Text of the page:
Roman aqueducts: Cherchel / Caesarea de Mauretanie (Algeria)
Cherchel / Caesarea de Mauretanie - IOL CAESAREA
Cherchell, the former city of Caesarea Mauretaniae was the capital of the Kingdom of Mauretania and after 42 A.D. also the capital of a Roman province,
with a town wall that enclosed one of the largest surface areas of any city in the Roman empire. The city has two nice museums, and numerous remains
of its Roman past, such as a theatre, an amphitheatre, baths, a circus, but all unfortunately rather neglected and wedged-in by the rapidly growing city.
Caesarea also had one of the longest aqueducts in Africa.
The aqueduct of Cherchell conducted water over a proven length of 45 km from mountains in the South to the city. An inscription found in Cherchell
gives the length as 35000 passi, 35 miles or 51 km. The aqueduct is special because the existing remains show us that Roman aqueducts were not always
the brilliant works of engineering which we imagine when we read about the Pont du Gard or the aqueducts of Rome and Lyon. In fact,
the aqueduct of Cherchell shows that in Roman times aqueducts were subject to human error, and that some problems, especially those of local geology,
could only be solved with great difficulty.
The original and final solution for the Cherchell aqueduct
In its first setup the aqueduct was built in the first half of the first century A.D., probably during the reign of Juba II, king of Mauretania
and friend of the emperor Augustus. Initially it was at least 45 km long and ran from springs in the alluvium of the Oued el Hachem river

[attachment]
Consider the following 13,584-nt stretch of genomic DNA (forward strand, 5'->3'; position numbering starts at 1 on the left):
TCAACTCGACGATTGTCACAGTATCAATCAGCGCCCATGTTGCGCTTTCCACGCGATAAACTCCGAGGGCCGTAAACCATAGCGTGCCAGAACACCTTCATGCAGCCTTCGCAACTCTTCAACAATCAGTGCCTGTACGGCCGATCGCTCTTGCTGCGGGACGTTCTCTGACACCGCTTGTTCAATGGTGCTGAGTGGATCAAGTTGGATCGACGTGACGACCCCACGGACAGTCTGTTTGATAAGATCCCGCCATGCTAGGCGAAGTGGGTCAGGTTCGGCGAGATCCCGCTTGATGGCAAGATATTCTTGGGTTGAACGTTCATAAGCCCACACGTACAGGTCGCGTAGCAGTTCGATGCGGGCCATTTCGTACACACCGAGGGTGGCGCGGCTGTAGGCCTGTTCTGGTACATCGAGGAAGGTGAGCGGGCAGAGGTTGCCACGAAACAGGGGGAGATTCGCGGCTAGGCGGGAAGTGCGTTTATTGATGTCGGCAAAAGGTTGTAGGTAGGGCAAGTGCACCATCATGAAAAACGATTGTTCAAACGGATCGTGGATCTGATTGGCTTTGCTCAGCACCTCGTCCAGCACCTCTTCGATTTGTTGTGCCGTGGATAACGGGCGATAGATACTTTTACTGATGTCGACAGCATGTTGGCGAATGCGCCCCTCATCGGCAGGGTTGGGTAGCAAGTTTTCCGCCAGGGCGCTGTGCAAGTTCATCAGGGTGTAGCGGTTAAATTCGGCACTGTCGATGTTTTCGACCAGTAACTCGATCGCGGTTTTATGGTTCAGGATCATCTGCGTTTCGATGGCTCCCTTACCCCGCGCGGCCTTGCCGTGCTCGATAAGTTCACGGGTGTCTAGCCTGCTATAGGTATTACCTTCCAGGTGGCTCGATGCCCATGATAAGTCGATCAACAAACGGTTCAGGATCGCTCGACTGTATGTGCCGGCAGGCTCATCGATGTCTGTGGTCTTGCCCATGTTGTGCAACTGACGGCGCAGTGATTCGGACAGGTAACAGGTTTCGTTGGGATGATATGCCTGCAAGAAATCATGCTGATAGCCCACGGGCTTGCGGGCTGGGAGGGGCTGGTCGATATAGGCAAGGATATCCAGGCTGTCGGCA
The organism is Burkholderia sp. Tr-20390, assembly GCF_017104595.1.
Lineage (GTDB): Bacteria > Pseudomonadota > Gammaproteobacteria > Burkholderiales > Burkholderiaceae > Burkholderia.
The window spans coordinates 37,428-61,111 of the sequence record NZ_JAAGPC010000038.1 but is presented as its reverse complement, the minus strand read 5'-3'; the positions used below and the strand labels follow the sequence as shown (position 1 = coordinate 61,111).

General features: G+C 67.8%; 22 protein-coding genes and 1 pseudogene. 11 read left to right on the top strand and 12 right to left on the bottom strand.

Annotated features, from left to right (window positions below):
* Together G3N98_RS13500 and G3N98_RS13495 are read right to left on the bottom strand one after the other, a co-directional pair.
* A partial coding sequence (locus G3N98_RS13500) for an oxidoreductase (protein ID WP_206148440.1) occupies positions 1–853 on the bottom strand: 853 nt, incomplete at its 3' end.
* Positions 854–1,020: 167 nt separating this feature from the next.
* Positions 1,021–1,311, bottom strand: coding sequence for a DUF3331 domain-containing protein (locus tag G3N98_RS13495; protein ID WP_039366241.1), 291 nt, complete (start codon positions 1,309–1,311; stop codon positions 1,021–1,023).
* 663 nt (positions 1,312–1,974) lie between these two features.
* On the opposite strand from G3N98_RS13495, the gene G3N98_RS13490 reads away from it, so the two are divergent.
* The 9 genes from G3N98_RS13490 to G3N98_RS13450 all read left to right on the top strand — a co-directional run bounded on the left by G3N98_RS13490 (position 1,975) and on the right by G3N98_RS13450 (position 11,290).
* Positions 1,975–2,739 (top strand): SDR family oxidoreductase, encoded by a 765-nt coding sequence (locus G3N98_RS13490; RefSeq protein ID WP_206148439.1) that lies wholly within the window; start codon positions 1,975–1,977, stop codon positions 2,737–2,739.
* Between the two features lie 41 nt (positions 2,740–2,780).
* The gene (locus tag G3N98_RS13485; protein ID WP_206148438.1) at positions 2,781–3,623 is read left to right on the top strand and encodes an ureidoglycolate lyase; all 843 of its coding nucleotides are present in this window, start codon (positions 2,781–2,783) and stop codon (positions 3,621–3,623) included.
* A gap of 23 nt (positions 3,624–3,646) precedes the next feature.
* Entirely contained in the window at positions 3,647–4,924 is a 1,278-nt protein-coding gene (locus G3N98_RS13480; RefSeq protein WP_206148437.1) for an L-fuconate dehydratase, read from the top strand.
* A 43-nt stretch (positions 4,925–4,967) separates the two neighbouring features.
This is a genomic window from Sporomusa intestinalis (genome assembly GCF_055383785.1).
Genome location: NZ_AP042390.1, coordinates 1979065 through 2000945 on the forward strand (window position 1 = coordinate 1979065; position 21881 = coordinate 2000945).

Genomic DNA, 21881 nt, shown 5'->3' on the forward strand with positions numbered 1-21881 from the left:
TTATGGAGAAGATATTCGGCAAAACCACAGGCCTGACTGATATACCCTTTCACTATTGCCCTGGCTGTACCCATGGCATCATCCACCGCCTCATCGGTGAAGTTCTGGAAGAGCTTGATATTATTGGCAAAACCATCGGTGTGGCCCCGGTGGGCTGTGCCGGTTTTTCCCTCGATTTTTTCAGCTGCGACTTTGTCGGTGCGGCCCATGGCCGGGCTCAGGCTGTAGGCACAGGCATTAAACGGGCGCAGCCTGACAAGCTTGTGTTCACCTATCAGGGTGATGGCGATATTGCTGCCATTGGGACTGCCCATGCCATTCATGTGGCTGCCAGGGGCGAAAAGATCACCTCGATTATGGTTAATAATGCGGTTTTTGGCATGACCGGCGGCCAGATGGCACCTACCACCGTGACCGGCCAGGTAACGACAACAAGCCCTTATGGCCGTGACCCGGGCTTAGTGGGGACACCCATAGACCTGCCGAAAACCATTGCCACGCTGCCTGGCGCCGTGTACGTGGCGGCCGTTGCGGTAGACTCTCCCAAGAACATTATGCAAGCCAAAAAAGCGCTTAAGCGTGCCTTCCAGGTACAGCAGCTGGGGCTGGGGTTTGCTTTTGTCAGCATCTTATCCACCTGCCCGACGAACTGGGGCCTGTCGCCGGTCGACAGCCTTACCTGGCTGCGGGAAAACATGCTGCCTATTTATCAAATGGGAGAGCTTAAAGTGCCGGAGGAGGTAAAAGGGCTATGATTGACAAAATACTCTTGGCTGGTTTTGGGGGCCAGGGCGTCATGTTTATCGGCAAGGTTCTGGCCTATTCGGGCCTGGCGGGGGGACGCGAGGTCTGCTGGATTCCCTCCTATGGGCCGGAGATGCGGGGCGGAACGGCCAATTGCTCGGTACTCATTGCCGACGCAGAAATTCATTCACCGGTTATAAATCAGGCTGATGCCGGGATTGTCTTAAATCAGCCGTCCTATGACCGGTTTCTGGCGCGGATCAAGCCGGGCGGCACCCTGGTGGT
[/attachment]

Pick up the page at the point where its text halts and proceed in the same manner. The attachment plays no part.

at 131 m altitude to the city, making a loop to the South around the Oued Bellah valley (Oued = wadi / river).
A smaller loop went for 3 km around the Oued Ilelouine valley in the East. This aqueduct reached the city at an altitude of 40m.
Sometime during the second century A.D., it was decided to make a drastic change. The local geology contains a lot of weak marl and shale,
rocks that are prone to creep and landslide, and some of the least desirable rocks to build on anywhere. Also, the climate is characterized by
dry summers and torrential rain in winter, which makes the danger of soil creep and landslides very high.
The original and final solution for the Cherchell aqueduct
A buried aqueduct channel poses a special problem in such terrain, because it blocks the flow of water in the soil down the slope,
enhancing the danger of landslides. Also, bridges may be affected if they cannot be put on solid foundations, as is very obvious
when investigating the remains of one of the bridges near the city, that over the small creek of Oued N'Sara (see below).
Most likely, the costs of repairing sections of aqueduct that had slipped, and the steady interruption of the water supply brought the engineers
to consider a new trajectory, cutting off the Oued Ilelouine loop by building a new, high bridge in the narrow gorge where it joins the plains,
and building a new, shorter route crossing the Oued Bellah with a high bridge. The old loop in the Oued Bellah valley was abandoned.
The disadvantage of this solution was, that the new aqueduct reached the city at an altitude of 30 m (the former one at 40 m),